If it doesn’t stand there and scream boldly at its readers just by its name, Brett McGinn’s Love Fucking Sucks is certainly unconventional by nature. However, despite that exact unconventional nature, Brett’s therapy style is anything but. It’s design is actually really simple yet effective. It is built from years of empathy and caring. Then re-branded with a new spin catering to a young audience.
Where this story begins is in Brett’s childhood. Having always gravitated towards helping others Brett knew even from a young age that he wanted to grow into a role where he can support people through hardship. During his youth he always found himself as someone that others could confide in. From the small secrets to the larger truths Brett found that he always had a knack for listening. It wasn’t until college though that Brett began to mold his vision into what he portrays now. What we see in present day all began with one night where he was helping a friend get through a breakup. It was during that night that he realized just how fascinated he was by the array of human emotions people go through during the stages of a relationship. What intrigued Brett more however was being able to help others sort through those emotions to find a resonating answer. He found that relationships, especially in college, were extremely messy. Brett also realized that a lot of people didn’t have anywhere to turn for that reason. People were self-medicating and getting themselves into situations where they weren’t happy with the choices they were making when the answer was usually simple. They just needed someone to talk to.
It was that realization that spurred Brett to want to begin exploring relationship consulting. Brett became addicted to understanding the inexorable highs and lows of relationships. That illogical streak that turns even the most rational people to make unconscionable decisions. To his luck there was no shortage of heartbreak in college as his peers were finding themselves. For that reason Brett received tons of face time as he built a reputation around campus for his craft. So what made Brett different from a therapist? Well, the difference between him and the people in the counseling offices were that they called themselves therapists while Brett simply called himself a real, down to earth and relatable guy. That’s how he branded himself to others. He wasn’t someone who wore a suit or was putting people under a microscope. He was a peer going through the exact same issues as everyone else.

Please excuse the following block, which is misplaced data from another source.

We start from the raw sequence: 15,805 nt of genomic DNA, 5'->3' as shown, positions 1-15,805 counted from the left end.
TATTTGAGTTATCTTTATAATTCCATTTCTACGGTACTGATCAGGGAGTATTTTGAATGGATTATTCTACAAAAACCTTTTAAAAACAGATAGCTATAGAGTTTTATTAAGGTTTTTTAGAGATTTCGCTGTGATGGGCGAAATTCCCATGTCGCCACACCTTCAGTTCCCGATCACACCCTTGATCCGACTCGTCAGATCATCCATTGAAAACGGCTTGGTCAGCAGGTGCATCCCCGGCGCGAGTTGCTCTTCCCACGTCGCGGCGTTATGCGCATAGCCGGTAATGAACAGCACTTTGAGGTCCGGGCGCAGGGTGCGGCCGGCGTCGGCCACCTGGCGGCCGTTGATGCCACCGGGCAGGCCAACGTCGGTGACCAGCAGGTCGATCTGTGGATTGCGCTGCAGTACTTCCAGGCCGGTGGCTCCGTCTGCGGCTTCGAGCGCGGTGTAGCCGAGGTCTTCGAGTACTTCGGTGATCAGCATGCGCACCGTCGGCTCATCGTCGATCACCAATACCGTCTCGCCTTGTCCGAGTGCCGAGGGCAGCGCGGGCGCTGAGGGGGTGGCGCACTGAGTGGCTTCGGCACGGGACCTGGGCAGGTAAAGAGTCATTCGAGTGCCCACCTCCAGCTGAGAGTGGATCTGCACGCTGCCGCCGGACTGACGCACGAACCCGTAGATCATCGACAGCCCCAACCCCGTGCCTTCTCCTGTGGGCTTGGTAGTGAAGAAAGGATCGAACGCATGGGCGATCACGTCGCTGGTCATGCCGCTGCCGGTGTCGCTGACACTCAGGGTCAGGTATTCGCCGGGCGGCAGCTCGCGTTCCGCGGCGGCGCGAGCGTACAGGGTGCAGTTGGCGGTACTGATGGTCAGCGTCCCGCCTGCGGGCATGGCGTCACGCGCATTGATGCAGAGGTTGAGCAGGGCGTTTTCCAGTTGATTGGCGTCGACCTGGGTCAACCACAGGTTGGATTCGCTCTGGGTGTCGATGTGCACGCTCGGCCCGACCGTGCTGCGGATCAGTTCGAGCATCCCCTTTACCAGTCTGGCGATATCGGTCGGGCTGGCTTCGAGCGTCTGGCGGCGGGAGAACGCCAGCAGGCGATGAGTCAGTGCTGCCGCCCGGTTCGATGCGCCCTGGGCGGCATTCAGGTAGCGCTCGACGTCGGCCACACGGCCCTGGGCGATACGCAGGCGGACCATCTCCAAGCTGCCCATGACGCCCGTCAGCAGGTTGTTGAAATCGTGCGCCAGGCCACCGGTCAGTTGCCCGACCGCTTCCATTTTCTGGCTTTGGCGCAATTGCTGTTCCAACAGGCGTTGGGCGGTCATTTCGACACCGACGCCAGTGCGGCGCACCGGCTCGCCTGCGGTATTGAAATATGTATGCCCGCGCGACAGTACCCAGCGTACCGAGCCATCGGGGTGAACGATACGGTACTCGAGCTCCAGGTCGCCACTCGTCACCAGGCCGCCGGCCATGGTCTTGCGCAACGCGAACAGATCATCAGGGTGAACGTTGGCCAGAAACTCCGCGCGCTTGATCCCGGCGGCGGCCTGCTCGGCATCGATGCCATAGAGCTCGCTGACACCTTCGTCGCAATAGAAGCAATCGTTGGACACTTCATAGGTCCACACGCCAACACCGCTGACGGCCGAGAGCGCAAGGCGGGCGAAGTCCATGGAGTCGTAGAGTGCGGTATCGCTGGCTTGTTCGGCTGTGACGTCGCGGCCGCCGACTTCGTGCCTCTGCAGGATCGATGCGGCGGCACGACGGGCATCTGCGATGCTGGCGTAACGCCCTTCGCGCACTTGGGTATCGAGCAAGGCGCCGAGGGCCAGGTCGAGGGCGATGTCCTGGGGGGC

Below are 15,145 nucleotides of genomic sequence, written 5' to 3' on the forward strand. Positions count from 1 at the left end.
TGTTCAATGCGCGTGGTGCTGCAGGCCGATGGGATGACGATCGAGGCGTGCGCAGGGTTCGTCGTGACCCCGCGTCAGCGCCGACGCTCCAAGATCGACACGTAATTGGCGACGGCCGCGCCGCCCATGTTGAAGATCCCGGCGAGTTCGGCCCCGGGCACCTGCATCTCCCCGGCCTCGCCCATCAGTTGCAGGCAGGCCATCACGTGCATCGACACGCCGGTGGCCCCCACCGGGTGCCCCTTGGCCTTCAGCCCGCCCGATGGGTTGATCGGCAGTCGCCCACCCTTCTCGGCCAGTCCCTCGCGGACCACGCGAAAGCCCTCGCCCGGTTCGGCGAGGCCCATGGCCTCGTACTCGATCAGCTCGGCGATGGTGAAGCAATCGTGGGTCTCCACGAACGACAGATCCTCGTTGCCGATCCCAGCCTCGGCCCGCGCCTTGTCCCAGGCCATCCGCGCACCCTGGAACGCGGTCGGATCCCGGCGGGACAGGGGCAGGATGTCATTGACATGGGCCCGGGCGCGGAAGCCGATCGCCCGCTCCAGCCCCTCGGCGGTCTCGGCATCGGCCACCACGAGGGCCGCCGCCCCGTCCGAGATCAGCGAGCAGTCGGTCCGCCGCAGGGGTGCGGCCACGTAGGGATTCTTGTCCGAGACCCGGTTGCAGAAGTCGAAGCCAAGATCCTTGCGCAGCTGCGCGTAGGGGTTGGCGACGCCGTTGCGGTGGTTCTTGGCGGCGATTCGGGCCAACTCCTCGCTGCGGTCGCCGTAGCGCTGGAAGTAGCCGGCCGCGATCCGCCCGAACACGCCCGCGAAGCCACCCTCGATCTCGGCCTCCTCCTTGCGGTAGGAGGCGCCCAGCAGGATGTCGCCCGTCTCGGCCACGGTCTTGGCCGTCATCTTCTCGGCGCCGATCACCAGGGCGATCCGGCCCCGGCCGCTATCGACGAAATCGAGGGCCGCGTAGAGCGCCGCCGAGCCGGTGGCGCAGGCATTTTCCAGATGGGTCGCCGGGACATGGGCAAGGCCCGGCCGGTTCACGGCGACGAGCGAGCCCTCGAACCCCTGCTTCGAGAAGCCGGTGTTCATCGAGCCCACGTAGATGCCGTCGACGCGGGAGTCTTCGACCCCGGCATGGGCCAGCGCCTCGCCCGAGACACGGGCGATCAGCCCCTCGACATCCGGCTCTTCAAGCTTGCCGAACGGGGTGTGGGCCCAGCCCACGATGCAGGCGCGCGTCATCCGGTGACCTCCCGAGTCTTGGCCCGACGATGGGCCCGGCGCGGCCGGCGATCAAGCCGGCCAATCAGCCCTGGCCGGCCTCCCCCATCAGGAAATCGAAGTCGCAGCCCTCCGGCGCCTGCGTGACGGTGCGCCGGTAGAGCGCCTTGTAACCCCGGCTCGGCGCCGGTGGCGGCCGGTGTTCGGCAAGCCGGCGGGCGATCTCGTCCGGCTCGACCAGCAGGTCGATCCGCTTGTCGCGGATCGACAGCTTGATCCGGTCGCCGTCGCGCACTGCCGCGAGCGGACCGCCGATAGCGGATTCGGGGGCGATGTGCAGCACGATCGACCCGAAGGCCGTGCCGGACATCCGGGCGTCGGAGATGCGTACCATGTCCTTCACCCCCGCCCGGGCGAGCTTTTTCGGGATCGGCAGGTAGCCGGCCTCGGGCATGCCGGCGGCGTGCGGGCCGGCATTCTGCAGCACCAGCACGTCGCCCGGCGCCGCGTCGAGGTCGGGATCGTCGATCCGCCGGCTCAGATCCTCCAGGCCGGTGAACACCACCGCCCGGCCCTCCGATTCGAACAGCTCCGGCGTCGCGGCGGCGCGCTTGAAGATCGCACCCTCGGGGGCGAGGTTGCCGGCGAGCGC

Taking that point one step further Brett will even be the first to admit that he had a rough relationship in college that got the best of him. Going through it he felt like he had hit rock bottom and there was no way out. To his friends he was a broken record that could not stop over analyzing the situation. In his own way of overcoming his frustration and heartache Brett channeled those hours of thought into a constructive way to help others. For that very reason though that’s why Brett considers himself relatable. He has been on both sides of the advice spectrum more than once now. He understands that feeling of heart wrench where you wake up and literally don’t want to eat anything and you have to sit down and pretend to others like everything is normal. Brett understands that completely and loves to remind people that they aren’t alone in feeling that way.